Second, the computational modeling is fairly limited and lacking in competing accounts, which also limits the interpretation of the results. As such, it seems that at this point, the results do not fully support the conclusions – in particular, it is not clear that the interpretation in terms of asymmetric learning rates is warranted yet.

Comments for the authors:

1. Presentation of the results. All figures presented are quite removed from the raw data. It would be helpful to provide more unprocessed results – for example, the learning curves per experimental condition, and/or per age group. This would also provide a more sensitive target for model validation than the ones currently presented in Figure S4. It is much harder for the reader to interpret the results when only very processed data is shown.

We appreciate this helpful comment. As described in Essential Revision 3, we added several additional figures to Appendix 1, including learning curves by age group as suggested by the reviewer.

This is a well-written, easy to read article, that adds a new data point to the complex and contradictory literature on valence, risk, and adolescence, without resolving it. I see a number of issues with the presentation of the results, the modeling and interpretation of the results.

2. Modeling. The authors use two very simple RL models to capture the performance (a classic δ rule model, and the same with two learning rates). There are a few relevant aspects to the modeling that are either not considered or not reported, but that are important for interpreting the results.

a. Please indicate Q-value initialization and reward rescaling as part of the model description, rather than as part of the model fitting procedure. The initialization has theoretical impacts, so should be part of the model.

As suggested by the reviewer, we now indicate that rewards were rescaled to range from 0 to 1, and Q-values were initialized at.5 (equivalent to 40 points), in our description of the model.

b. Prospect theory indicates that a value of 80 is subjectively worth less that 2* the subjective value of 40. As such, the claim that "expected value" and "risk" are controlled for is debatable: if a true 40 feels like a 50 in comparison to an 80, then the two "same objective expected value stimuli" have different subjective expected values, without a need to invoke risk. The authors should test a competing model where the learning rate is fixed, but the obtained reward is modified according to prospect theory (i.e. subjective reward = 80*((reward/80)^p), where p is a free parameter). This model should also be able to capture the presented processed results (existence of an apparent "risk-aversion"), but should have slightly different temporal dynamics, and would lead to a completely different interpretation of the results.

We thank the reviewer for this valuable comment. As suggested, we ran a new model where subjective reward = 80*((reward/80)^p). We call this the Utility model because Prospect theory does not differ from the Utility model in the context of our task, which only includes positive outcomes. Briefly, we did not find clear differences in quantitative model fit between Utility and RSTD models. However, we did find that posterior predictions of choice data from the RSTD model were more accurate than from the Utility model, and that valence biases and PEs from the RSTD model could qualitatively explain subsequent memory patterns, while the Utility model could not. Please see our response to Essential Revision 1B for a description of our Utility model and related results.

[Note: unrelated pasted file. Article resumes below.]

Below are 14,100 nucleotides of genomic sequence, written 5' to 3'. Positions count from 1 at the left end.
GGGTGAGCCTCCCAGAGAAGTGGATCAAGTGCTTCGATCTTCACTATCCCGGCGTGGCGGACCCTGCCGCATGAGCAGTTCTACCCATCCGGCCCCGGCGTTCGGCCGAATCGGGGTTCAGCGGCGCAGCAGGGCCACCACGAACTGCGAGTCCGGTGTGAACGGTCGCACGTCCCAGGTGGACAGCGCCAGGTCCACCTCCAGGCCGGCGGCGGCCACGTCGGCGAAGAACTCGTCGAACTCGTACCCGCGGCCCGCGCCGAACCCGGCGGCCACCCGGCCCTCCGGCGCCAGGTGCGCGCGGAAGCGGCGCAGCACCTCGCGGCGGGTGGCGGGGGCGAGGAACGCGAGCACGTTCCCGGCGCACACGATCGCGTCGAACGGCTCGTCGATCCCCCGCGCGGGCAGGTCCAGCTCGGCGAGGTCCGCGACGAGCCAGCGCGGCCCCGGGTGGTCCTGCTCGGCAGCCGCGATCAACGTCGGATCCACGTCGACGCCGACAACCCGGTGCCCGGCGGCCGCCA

c. Please report parameter β, age effects. Also provide more model validation.

Please see our response to Essential Revision 9 for age effects in the β parameter, along with additional model validation.

d. Have the author investigated the effect of forced vs. free choice trials, both on RL and memory? There is evidence that this leads to differential learning processes, and potentially differential attention, which could impact both the learning and memory findings.

We thank the reviewer for this helpful suggestion. In response to this comment, we investigated how agency in decision making may have influenced both RL and memory by testing whether learning and memory patterns varied for free compared to forced choices. A detailed discussion of these analyses can be found in Essential Revision 2. Briefly, in a model that included separate positive and negative learning rates for free and forced choices (i.e., the FourLR model) positive learning rates were numerically greater in free compared to forced choices, but average learning asymmetries for free choices were not positive. Additionally, individual differences in memory for items presented during forced vs. free choices qualitatively differed (although there was no significant effect of choice agency on memory performance), such that memory patterns for forced choices were similar to those observed in Experiment 2, where participants also did not make choices. We have also added to the discussion further consideration of the potential role of choice agency in this study.

3. Memory findings:

a. Can the authors comment on the role of attention? Presumably, the participants pay more attention to the outcome of probabilistic than deterministic choices. Could this be a factor in encoding the image, instead of the actual RPE strength? Is there some analysis in probabilistic trials that could be done to show convincingly that the actual size of the RPE matters? In the current analysis, it seems confounded with condition.